Biennials are easy-to-grow plants that grace gardens for two years. In the first year, after sowing, they develop into young plants and put down healthy root systems, before bursting into flower, setting seed and dying in the second year.
Most biennials are easy from seed and the two-year lifecycle makes them a cost-effective way to fill borders with a splash of colour. Because plants develop well in their first year, they’ll get off to a flying start in their second season, rewarding gardeners with an abundance of early flowers.
Many popular biennials bloom from spring until July, plugging the gap between spring bulbs coming to an end and summer bedding bursting into flower. Many are popular with lovers of cottage-style gardens and include old fashioned favourites such as foxgloves, Canterbury bells and Sweet Williams. As a general rule, biennials are sown in summer – often in June and July – so the magic of raising plants from seed doesn’t have to an end once annuals (plants that grow, flower, set seed and die in one season) have been sown under cover in spring. Another bonus is that some biennials will self-seed after flowering, so new plants will spring up in the garden without any further effort involved.
By growing biennials each year, you’ll benefit from a constant supply of young plants and spectacular displays of colour. From tall cottage garden classics to border fillers and fabulous flowers for cutting, there’s a biennial to suit every style of garden.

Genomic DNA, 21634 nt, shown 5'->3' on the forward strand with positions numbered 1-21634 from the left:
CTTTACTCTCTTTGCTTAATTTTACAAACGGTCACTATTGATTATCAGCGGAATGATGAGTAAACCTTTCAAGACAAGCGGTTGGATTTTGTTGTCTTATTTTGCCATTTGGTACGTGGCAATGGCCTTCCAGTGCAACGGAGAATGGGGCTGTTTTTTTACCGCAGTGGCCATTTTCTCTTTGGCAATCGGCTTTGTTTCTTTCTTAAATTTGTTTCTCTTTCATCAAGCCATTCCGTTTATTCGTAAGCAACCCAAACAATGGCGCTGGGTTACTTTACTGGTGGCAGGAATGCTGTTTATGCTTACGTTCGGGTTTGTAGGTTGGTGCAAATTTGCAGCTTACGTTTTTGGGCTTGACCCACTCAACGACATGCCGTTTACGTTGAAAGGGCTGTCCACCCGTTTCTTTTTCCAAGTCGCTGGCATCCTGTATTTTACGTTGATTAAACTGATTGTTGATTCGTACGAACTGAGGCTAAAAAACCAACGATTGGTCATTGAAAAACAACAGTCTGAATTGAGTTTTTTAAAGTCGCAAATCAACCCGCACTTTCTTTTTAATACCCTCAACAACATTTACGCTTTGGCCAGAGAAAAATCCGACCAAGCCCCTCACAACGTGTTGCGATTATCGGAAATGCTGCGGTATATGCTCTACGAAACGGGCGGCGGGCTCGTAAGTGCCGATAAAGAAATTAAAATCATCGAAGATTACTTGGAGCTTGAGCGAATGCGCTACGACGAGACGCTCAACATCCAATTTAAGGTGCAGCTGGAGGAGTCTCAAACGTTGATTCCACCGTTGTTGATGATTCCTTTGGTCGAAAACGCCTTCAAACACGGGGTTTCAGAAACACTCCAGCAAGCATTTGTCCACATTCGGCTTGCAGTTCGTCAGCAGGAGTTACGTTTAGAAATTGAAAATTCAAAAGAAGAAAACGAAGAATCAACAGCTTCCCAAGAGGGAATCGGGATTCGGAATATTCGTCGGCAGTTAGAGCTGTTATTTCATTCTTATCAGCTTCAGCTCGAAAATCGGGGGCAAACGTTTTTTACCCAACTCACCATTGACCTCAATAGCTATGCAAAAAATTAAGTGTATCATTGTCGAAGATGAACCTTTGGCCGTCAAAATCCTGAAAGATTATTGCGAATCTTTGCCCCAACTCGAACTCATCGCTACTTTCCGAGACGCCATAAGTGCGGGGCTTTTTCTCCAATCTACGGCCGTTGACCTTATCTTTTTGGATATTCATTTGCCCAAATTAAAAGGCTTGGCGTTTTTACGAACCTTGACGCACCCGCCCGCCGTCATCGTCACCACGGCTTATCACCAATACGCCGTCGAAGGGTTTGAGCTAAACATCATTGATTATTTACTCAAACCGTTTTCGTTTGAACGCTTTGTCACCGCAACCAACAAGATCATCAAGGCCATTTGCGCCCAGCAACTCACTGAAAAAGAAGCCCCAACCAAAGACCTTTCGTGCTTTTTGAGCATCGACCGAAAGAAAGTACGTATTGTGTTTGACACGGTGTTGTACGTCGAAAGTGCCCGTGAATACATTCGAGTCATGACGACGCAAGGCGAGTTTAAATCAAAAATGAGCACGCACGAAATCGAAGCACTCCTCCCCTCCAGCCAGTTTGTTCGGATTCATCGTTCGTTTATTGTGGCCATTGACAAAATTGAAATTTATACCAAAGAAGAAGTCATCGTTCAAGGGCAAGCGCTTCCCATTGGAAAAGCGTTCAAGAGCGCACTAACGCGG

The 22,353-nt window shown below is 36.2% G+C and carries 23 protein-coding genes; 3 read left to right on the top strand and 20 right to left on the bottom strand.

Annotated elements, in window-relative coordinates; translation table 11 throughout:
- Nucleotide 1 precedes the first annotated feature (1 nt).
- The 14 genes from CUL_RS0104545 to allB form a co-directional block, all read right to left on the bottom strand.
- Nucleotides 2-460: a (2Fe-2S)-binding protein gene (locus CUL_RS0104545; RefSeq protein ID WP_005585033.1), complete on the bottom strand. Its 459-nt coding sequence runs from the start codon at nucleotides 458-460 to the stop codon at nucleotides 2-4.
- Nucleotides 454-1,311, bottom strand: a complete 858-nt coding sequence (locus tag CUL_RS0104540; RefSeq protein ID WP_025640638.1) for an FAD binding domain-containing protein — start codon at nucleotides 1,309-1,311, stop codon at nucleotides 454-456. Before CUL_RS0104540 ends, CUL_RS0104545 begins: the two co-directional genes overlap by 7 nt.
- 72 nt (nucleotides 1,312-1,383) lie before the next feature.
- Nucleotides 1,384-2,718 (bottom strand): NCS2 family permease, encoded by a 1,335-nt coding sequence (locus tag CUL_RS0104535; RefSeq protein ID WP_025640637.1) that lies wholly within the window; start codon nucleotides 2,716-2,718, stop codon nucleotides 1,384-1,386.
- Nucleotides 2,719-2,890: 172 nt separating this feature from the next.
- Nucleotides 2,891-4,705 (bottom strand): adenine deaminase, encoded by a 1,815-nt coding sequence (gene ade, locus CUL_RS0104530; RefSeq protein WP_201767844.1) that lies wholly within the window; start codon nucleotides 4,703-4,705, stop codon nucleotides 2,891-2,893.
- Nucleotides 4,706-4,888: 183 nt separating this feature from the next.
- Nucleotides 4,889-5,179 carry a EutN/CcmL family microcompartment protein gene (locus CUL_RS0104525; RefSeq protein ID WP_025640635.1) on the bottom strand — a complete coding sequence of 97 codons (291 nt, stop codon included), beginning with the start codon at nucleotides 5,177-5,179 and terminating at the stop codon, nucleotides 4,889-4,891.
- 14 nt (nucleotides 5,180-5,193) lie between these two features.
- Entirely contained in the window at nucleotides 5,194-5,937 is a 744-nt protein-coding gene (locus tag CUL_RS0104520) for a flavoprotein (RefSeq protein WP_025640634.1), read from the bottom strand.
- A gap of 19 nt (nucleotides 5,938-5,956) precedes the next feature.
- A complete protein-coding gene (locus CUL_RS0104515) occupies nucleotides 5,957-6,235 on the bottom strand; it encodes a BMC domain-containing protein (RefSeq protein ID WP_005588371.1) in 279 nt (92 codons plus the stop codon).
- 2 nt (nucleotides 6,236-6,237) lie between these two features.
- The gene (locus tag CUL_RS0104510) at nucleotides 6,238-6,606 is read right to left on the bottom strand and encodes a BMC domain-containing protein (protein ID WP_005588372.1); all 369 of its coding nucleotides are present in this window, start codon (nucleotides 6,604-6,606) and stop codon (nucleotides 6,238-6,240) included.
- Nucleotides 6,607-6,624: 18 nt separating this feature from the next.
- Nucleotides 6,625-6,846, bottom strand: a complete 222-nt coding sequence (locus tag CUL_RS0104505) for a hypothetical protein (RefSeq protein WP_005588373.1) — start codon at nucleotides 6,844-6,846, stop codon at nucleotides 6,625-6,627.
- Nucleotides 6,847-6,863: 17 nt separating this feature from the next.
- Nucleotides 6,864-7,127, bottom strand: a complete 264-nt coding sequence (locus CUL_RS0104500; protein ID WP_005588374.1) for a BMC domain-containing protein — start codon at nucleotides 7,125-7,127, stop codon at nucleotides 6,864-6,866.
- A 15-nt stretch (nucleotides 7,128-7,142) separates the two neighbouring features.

How to sow and grow biennials
Many popular biennials are commonly direct sown during summer using a spare patch of soil. This could be in a vegetable plot, a gap in a flower bed, or a specially prepared nursery bed (an area of soil, often at the end of a garden, that’s set aside to raise stock for next season). Good preparation holds the key to success.
Prepare the ground in advance, removing weeds and large stones, before levelling, gently firming down and raking the soil to a fine tilth. If you only have a small garden, or if there’s no space to prepare a seed bed to sow biennials, check the packet to see if seeds can be started in pots, trays or modules. Use a cane to make shallow drills (ridges) in the soil before sowing seed thinly.
Keep beds watered, and once seeds have germinated, they’ll need thinning out so they’re around 10cm apart, to provide young plants with more space to grow. As young biennials develop, they’ll need regular watering, especially during hot weather. The area should be kept weed-free, or weeds will compete with young plants for moisture and nutrients.
Biennials are sown at a time of the year when slugs and snails are often active, especially if it’s a wet summer. Gardeners will need to be on their guard against molluscs, as young growth is highly appealing to slugs and snails. By the end of summer or early autumn, plants can be transplanted (carefully dug up and moved) into their final growing positions. Consider where they should be planted, noting requirements such as sun or part-shade and select their new homes carefully before settling plants into the soil and watering well.
Six of the best biennials to grow from seed
Whether you’re looking for biennials for early season colour, cottage garden charm or sensational flowers for cutting, there’s a biennial that’ll go down a treat. Here’s our guide to tried-and-tested star performers in the garden.